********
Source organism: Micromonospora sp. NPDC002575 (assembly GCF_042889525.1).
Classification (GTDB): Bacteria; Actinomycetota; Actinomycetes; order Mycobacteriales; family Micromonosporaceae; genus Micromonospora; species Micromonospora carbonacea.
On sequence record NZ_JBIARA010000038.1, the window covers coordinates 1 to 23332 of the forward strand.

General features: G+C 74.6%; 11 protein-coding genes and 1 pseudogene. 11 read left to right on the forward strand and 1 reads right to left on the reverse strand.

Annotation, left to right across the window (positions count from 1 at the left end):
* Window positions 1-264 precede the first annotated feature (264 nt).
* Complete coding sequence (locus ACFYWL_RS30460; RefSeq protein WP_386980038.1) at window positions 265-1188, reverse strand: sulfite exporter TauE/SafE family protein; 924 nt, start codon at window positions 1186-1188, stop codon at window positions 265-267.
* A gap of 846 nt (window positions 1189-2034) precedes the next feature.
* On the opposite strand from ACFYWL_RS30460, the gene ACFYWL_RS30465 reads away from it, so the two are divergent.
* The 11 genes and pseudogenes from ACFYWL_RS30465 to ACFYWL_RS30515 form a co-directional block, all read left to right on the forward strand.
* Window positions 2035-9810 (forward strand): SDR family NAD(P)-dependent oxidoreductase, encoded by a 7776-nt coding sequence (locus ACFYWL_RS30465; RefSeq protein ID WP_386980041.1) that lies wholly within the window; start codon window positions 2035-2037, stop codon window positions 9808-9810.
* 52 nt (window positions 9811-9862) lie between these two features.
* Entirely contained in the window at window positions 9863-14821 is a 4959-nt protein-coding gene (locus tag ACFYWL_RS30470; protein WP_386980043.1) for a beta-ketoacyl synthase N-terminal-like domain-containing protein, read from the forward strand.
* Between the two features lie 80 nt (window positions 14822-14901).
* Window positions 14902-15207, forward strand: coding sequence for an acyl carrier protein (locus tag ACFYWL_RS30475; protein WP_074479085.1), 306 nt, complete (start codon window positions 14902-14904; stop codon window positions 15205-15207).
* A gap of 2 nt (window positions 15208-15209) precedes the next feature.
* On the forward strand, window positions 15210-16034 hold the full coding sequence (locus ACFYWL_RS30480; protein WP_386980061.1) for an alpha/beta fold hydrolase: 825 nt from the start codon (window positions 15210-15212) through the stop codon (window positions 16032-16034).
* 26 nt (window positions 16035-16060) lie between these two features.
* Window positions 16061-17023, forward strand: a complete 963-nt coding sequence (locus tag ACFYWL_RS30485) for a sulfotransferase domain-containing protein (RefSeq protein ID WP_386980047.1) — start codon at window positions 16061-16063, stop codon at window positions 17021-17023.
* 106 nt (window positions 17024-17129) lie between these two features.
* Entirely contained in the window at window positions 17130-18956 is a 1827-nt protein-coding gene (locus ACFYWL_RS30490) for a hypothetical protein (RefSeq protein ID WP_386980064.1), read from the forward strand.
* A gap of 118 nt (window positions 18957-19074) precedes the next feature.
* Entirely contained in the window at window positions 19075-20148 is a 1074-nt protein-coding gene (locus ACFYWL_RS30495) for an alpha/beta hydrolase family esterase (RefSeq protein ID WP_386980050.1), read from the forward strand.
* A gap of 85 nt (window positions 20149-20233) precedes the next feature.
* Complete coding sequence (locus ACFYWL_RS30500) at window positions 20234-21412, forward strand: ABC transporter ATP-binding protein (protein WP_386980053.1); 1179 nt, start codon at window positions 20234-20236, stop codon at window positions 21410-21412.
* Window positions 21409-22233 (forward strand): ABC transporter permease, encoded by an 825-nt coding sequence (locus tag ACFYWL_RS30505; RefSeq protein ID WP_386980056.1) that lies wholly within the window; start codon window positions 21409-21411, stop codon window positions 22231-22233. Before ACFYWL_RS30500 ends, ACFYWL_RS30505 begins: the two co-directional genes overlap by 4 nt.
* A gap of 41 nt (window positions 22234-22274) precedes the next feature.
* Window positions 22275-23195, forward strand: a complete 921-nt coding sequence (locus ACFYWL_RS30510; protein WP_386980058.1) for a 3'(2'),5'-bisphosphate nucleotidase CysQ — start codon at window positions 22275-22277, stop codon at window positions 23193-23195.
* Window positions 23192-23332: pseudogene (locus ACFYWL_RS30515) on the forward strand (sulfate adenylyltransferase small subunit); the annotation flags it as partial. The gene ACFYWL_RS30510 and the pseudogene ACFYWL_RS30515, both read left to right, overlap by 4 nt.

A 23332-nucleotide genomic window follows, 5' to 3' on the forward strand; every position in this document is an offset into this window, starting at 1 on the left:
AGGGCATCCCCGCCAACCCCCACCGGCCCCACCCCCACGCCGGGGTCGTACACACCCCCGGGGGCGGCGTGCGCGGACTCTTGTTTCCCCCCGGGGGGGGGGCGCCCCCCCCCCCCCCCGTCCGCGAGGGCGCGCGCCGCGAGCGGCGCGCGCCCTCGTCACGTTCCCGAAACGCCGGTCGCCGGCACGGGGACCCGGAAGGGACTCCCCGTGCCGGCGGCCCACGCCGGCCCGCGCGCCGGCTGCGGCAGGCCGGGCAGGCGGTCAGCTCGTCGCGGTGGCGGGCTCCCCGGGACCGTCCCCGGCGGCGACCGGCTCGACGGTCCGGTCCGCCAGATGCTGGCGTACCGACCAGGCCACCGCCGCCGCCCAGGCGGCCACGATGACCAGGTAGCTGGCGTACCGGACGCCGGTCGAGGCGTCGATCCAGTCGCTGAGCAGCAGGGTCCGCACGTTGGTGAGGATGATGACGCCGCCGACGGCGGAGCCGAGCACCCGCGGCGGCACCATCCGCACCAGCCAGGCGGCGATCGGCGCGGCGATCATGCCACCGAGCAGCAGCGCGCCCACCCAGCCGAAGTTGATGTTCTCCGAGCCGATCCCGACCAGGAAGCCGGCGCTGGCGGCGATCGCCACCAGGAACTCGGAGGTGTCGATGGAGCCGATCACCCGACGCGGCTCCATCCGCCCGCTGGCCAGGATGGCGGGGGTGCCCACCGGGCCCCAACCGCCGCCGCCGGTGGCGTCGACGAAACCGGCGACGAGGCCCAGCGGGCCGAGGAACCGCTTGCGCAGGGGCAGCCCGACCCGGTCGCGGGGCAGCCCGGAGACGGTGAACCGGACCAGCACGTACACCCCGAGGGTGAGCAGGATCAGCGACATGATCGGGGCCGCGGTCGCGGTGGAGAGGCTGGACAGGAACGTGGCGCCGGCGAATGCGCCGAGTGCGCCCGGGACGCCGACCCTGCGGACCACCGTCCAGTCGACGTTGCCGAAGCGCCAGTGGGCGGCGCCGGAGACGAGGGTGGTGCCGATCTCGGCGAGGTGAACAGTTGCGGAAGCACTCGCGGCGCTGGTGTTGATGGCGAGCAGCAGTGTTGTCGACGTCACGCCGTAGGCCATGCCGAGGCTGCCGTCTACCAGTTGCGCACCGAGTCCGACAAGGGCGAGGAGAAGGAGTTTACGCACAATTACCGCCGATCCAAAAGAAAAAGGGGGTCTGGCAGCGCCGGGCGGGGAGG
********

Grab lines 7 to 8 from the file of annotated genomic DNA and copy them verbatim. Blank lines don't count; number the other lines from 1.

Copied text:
* Complete coding sequence (locus ACFYWL_RS30460; RefSeq protein WP_386980038.1) at window positions 265-1188, reverse strand: sulfite exporter TauE/SafE family protein; 924 nt, start codon at window positions 1186-1188, stop codon at window positions 265-267.
* A gap of 846 nt (window positions 1189-2034) precedes the next feature.